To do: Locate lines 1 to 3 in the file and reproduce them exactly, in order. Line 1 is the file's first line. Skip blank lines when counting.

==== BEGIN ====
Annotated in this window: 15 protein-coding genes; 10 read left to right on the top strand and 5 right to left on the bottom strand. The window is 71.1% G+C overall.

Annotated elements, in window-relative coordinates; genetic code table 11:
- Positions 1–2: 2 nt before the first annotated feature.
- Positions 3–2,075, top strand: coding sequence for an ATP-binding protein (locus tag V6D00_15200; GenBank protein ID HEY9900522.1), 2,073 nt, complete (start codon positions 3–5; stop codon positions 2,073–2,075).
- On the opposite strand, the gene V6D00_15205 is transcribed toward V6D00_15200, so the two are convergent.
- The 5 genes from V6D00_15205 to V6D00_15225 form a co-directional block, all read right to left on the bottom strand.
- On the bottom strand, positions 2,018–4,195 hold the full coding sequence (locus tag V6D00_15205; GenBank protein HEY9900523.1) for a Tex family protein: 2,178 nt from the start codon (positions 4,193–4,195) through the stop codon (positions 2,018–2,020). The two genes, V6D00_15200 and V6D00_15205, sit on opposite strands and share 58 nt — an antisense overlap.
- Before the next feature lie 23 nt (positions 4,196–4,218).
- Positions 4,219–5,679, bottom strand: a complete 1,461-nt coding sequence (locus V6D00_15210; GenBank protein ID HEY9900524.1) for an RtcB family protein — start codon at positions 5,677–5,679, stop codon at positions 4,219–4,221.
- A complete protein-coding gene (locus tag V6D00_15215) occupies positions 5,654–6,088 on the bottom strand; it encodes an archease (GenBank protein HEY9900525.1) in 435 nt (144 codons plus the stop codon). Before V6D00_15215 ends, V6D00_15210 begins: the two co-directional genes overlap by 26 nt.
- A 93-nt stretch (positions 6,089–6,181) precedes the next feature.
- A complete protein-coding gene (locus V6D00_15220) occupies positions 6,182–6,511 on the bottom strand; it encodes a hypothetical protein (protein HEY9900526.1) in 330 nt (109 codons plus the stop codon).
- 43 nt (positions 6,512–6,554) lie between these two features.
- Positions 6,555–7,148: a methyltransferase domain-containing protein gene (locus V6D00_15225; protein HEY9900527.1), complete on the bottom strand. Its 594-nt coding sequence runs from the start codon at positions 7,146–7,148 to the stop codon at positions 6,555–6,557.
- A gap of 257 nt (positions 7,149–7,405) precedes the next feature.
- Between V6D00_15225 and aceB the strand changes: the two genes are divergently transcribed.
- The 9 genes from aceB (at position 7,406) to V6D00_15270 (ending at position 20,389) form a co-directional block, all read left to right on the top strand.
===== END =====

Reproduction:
Annotated in this window: 15 protein-coding genes; 10 read left to right on the top strand and 5 right to left on the bottom strand. The window is 71.1% G+C overall.

Annotated elements, in window-relative coordinates; genetic code table 11:
- Positions 1–2: 2 nt before the first annotated feature.